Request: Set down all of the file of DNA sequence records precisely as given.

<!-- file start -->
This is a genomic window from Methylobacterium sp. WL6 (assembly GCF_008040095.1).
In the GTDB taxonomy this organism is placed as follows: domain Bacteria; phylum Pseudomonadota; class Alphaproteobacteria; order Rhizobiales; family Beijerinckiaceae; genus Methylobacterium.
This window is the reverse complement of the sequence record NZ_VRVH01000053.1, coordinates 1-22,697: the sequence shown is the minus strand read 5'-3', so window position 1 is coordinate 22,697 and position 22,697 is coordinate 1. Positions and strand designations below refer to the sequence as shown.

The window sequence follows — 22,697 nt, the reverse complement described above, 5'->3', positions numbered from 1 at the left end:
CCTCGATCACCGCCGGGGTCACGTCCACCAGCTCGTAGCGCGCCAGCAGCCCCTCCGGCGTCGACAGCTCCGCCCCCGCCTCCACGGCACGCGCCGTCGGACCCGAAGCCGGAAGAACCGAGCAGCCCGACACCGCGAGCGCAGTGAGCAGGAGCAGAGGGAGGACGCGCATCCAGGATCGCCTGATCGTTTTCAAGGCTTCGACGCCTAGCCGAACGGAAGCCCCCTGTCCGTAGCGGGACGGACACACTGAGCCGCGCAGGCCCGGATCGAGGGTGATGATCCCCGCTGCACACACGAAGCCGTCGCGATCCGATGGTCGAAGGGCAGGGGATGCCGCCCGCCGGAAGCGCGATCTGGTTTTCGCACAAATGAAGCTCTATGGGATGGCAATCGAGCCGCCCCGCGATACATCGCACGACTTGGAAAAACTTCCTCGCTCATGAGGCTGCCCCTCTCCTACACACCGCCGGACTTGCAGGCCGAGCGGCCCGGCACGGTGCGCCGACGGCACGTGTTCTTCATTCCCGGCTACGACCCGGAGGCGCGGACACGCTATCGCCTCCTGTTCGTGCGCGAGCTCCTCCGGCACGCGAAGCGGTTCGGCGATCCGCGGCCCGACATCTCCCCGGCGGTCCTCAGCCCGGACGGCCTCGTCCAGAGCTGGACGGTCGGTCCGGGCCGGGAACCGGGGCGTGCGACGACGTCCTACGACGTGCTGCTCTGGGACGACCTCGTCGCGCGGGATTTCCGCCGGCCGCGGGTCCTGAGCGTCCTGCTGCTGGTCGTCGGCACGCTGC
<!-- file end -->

This is a genomic window from Methylobacterium sp. WL6 (assembly GCF_008040095.1).
In the GTDB taxonomy this organism is placed as follows: domain Bacteria; phylum Pseudomonadota; class Alphaproteobacteria; order Rhizobiales; family Beijerinckiaceae; genus Methylobacterium.
This window is the reverse complement of the sequence record NZ_VRVH01000053.1, coordinates 1-22,697: the sequence shown is the minus strand read 5'-3', so window position 1 is coordinate 22,697 and position 22,697 is coordinate 1. Positions and strand designations below refer to the sequence as shown.

The window sequence follows — 22,697 nt, the reverse complement described above, 5'->3', positions numbered from 1 at the left end:
CCTCGATCACCGCCGGGGTCACGTCCACCAGCTCGTAGCGCGCCAGCAGCCCCTCCGGCGTCGACAGCTCCGCCCCCGCCTCCACGGCACGCGCCGTCGGACCCGAAGCCGGAAGAACCGAGCAGCCCGACACCGCGAGCGCAGTGAGCAGGAGCAGAGGGAGGACGCGCATCCAGGATCGCCTGATCGTTTTCAAGGCTTCGACGCCTAGCCGAACGGAAGCCCCCTGTCCGTAGCGGGACGGACACACTGAGCCGCGCAGGCCCGGATCGAGGGTGATGATCCCCGCTGCACACACGAAGCCGTCGCGATCCGATGGTCGAAGGGCAGGGGATGCCGCCCGCCGGAAGCGCGATCTGGTTTTCGCACAAATGAAGCTCTATGGGATGGCAATCGAGCCGCCCCGCGATACATCGCACGACTTGGAAAAACTTCCTCGCTCATGAGGCTGCCCCTCTCCTACACACCGCCGGACTTGCAGGCCGAGCGGCCCGGCACGGTGCGCCGACGGCACGTGTTCTTCATTCCCGGCTACGACCCGGAGGCGCGGACACGCTATCGCCTCCTGTTCGTGCGCGAGCTCCTCCGGCACGCGAAGCGGTTCGGCGATCCGCGGCCCGACATCTCCCCGGCGGTCCTCAGCCCGGACGGCCTCGTCCAGAGCTGGACGGTCGGTCCGGGCCGGGAACCGGGGCGTGCGACGACGTCCTACGACGTGCTGCTCTGGGACGACCTCGTCGCGCGGGATTTCCGCCGGCCGCGGGTCCTGAGCGTCCTGCTGCTGGTCGTCGGCACGCTGC